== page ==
|Egypt Rioters Storm Muslim Brotherhood Offices|
IT WAS A BRIGHT COLD DAY IN APRIL, AND THE CLOCKS were striking thirteen. Winston Smith, his chin nuzzled into his breast in an effort to escape the vile wind, slipped quickly through the glass doors of Victory Mansions, though not quickly enough to prevent a swirl of gritty dust from entering along with him.
CAIRO ---- Rioters opposed to Muslim Brotherhood-backed President Mohammed Morsi ransacked the powerful group's headquarters Monday morning as Egyptians girded for a second day of mass demonstrations after millions thronged Egypt's streets demanding Mr. Morsi's resignation Sunday.
The hallway smelt of boiled cabbage and old rag mats. At one end of it a colored poster, too large for indoor display, had been tacked to the wall. It depicted simply an enormous face, more than a meter wide: the face of a man of about forty-five, with a heavy black mustache and ruggedly handsome features. Winston made for the stairs. It was no use trying the lift. Even at the best of times it was seldom working, and at present the electric current was cut off during daylight hours. It was part of the economy drive in preparation for Hate Week. The flat was seven flights up, and Winston, who was thirty-nine, and had a varicose ulcer above his right ankle, went slowly, resting several times on the way. On each landing, opposite the lift shaft, the poster with enormous face gazed from the way. It was one of those pictures which are so contrived that the eyes follow you about when you move. BIG BROTHER IS WATCHING YOU, the caption beneath it ran.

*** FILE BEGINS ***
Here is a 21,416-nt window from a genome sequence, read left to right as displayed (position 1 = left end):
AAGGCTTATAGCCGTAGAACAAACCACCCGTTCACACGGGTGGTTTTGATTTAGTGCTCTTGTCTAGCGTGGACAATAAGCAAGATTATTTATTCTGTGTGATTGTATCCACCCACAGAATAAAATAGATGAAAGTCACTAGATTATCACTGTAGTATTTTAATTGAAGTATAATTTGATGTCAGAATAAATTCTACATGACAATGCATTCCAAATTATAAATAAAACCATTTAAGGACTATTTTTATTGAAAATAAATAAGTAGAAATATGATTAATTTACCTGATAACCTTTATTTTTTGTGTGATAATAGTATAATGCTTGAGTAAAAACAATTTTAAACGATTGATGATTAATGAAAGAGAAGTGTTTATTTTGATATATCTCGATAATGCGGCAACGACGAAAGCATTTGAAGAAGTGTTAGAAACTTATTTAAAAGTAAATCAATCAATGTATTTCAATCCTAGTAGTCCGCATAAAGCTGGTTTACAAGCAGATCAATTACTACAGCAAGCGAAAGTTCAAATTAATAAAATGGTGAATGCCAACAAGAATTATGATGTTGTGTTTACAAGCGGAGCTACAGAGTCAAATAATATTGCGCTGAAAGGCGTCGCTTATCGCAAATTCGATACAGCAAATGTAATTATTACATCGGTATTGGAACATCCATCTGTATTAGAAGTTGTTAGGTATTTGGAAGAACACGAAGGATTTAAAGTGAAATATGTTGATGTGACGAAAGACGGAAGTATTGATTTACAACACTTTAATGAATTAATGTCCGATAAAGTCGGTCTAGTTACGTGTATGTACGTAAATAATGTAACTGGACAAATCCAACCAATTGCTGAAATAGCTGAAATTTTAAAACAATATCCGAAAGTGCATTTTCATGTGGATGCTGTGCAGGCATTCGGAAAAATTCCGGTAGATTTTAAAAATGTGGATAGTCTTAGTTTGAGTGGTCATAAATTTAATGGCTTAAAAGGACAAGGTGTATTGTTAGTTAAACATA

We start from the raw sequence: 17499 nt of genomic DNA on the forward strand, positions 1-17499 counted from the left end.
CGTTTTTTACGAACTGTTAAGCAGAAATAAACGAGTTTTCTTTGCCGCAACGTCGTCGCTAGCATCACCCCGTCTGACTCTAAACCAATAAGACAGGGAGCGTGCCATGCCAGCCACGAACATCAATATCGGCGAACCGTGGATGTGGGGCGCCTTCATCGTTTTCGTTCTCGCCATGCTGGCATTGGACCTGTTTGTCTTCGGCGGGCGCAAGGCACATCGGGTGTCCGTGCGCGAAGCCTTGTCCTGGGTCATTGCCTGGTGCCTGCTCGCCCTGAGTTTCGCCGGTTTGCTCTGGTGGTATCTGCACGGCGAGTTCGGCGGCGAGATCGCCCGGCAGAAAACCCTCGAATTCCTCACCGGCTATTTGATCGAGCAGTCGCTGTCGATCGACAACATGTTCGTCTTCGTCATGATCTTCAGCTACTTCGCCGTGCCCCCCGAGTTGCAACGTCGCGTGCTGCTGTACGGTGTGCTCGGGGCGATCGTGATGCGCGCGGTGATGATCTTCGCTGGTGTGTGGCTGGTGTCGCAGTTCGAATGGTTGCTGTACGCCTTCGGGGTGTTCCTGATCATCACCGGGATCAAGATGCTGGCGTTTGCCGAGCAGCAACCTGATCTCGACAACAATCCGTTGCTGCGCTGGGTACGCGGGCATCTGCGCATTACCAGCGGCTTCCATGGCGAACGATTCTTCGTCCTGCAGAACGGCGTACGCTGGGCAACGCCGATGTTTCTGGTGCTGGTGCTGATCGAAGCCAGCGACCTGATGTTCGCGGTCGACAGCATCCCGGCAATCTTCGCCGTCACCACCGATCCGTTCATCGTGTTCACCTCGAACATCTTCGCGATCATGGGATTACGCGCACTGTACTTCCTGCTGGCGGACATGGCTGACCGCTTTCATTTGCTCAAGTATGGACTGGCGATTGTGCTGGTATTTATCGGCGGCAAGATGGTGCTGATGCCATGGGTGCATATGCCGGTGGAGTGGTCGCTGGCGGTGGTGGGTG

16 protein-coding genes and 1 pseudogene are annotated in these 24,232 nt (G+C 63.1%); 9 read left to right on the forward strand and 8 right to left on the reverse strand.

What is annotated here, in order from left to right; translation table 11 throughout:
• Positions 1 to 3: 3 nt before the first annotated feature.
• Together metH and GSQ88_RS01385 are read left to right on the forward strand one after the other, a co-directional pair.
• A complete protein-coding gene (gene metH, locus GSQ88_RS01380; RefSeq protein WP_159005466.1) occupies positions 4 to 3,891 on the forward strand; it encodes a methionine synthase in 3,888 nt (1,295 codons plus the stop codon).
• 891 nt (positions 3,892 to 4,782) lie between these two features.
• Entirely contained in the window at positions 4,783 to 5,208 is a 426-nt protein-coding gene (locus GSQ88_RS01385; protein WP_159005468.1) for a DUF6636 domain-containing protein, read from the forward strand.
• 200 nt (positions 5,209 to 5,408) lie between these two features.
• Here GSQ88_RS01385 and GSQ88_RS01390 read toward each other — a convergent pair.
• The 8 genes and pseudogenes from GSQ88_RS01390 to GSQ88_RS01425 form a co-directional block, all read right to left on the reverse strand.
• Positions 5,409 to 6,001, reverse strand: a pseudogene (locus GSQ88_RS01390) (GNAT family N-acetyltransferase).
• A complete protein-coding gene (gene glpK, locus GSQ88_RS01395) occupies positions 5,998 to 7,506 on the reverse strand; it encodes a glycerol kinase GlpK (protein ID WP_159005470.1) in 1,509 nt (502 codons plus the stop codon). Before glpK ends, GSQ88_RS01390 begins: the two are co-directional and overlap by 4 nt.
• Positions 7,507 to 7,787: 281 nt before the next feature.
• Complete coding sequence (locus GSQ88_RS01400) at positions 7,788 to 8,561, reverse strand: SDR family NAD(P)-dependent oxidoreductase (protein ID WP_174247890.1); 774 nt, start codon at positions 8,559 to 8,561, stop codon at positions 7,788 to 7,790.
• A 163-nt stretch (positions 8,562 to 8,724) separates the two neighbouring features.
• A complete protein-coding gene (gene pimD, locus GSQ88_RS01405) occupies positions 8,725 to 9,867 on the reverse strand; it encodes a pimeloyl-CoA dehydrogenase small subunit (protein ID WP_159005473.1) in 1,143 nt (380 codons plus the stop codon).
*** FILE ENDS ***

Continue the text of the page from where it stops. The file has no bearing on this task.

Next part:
Four people were killed and 45 were injured in the siege on the headquarters according to Egypt's Ministry of Health as quoted in the state news agency. In total, the death toll since Sunday rose to 16, with 139 people injured.
Inside the flat a fruity voice was reading out a list of figures which had something to do with the production of pig iron. The voice came from an oblong metal plaque like a dulled mirror which formed part of the surface of the right-hand wall. Winston turned a switch and the voice sank somewhat, though the words were still distinguishable. The instrument (the telescreen, it was called) could be dimmed, but there was no way of shutting it off completely. He moved over to the window: a smallish, frail figure, the meagerness of his body merely emphasized by the blue overalls which were the uniform of the Party. His hair was very fair, his face naturally sanguine, his skin roughened by coarse soap and blunt razor blades and the cold of the winter that had just ended.
The scale of Sunday's marches, which appeared to be some of the largest in Egypt's history, continue a political gridlock that has brought Egypt's government to a standstill.